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ORIGINAL RESEARCH REPORT
Year : 2016  |  Volume : 13  |  Issue : 1  |  Page : 6-11

An audit of airway management in critically ill patients in a sub-Saharan tertiary hospital


1 Department of Anaesthesia and Intensive Care Unit, College of Medicine University of Lagos, Lagos, Nigeria
2 Department of Surgery, Cardiothoracic Unit, Lagos University Teaching Hospital, Lagos, Nigeria

Correspondence Address:
Oyebola Olubodun Adekola
Department of Anaesthesia and Intensive Care Unit, College of Medicine University of Lagos, Lagos University Teaching Hospital, Lagos
Nigeria
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Source of Support: None, Conflict of Interest: None


DOI: 10.4103/1595-9587.175480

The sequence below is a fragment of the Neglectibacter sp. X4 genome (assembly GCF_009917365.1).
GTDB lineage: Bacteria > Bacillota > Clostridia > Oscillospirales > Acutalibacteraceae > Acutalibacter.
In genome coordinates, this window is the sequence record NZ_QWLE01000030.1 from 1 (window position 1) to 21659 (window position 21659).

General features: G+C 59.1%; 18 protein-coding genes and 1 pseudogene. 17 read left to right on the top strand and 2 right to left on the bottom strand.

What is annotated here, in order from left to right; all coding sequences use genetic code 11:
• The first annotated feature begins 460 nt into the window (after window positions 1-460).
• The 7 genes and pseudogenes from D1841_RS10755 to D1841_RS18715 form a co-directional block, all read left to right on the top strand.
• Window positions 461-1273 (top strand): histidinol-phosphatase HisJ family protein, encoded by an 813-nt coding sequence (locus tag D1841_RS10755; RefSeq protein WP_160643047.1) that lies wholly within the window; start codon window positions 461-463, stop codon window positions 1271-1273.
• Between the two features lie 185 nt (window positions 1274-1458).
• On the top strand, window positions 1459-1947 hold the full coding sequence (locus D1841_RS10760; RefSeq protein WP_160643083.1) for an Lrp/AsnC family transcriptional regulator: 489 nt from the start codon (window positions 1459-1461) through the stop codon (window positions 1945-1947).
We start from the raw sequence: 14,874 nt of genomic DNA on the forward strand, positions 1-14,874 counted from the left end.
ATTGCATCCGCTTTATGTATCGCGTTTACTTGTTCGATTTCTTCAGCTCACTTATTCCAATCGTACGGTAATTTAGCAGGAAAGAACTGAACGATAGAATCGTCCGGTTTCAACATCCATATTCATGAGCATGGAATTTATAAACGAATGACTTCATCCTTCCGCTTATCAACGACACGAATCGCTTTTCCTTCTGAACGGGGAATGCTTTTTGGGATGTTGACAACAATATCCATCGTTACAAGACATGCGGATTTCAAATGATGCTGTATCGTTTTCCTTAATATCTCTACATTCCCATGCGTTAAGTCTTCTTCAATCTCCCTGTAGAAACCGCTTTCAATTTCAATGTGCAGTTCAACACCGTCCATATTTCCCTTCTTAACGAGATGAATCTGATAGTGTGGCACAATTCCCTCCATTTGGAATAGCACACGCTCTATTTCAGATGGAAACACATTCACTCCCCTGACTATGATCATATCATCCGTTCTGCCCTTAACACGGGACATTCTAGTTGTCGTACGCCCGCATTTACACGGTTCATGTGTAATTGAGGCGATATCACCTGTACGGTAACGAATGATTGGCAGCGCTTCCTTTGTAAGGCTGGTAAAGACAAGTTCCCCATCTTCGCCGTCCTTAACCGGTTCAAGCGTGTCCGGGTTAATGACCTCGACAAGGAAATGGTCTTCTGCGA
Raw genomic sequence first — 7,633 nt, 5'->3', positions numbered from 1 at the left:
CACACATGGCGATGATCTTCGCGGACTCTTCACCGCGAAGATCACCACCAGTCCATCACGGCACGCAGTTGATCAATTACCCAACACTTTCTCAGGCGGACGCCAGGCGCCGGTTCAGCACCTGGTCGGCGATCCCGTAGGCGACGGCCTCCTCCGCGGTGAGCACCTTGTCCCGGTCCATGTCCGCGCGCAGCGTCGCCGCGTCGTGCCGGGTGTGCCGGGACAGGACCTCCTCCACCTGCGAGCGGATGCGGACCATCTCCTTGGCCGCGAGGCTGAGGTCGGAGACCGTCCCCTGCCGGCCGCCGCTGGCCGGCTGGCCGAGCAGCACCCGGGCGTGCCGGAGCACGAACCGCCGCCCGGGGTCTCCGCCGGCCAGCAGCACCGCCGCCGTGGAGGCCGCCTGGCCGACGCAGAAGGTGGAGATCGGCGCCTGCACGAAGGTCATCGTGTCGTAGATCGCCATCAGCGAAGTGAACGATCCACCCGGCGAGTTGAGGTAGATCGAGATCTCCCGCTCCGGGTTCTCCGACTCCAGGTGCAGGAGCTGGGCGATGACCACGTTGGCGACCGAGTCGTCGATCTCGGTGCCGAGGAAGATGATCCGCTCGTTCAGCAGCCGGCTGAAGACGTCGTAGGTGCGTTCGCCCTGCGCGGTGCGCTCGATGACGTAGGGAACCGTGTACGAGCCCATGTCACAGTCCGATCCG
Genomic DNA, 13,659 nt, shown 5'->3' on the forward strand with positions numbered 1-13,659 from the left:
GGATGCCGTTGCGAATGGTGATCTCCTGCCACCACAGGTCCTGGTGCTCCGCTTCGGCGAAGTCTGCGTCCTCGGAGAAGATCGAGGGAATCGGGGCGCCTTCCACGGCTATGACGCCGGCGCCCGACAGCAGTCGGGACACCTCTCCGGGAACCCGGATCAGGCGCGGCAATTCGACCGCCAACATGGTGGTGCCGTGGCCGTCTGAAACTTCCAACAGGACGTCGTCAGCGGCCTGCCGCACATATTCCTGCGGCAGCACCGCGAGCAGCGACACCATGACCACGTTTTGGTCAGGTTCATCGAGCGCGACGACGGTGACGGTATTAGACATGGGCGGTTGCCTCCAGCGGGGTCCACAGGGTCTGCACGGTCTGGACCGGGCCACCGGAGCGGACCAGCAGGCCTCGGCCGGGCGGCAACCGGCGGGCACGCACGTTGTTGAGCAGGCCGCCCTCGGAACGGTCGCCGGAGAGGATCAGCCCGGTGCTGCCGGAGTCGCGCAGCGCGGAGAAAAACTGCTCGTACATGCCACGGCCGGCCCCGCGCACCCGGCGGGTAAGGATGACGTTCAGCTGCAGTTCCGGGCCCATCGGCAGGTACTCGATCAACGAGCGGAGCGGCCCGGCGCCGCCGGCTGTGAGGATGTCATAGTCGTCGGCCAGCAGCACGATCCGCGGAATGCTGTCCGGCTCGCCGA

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Critically ill patients have poor physiological reserves, and are at increased risk of cardiopulmonary complications such as hypoxia, hypotension, arrhythmias and cardiac arrest when undergoing airway management. This study audited airway management in critically ill patients. Patients Method: A Prospective observational study in 120 critically ill adult patients who required endotracheal intubation over a one year period. Induction was with IV midazolam (0.15mg/kg), and suxamethonium (1.5mg/kg). Data collected included immediate complications (complications during intubation), and early complications (complications on days one to seven of tube insertion). Results: The median age was 32 years, males constituted 68 (56.6%) and female 52 (43.4%). One hundred and fifty-eight intubation attempts were recorded, one attempt to success in 93 (77.5%), and 2 attempts in 22 (18.33%). Difficult intubation occurred in 17 (10.49%), of whom 5 subjects had more than 3 intubation attempts, and 2 had surgical tracheostomy performed. The intubation aids used included stylet in 86.67%, bougie (3.33%), and laryngeal mask airway (1.67%). There was a significant association between the number of attempts at intubation, and trauma, bleeding, oesophageal intubation, aspiration or cardiac arrest, P<0.05. Tubal blockade occurred in 65 (36.31%) subjects after a median duration of 38.5 hours. Conclusion: This study elicited the need to review the airway management of critically ill patients in our institution, provide different airway and intubating devices during difficult intubation, and ensure appropriate training in airway skills.


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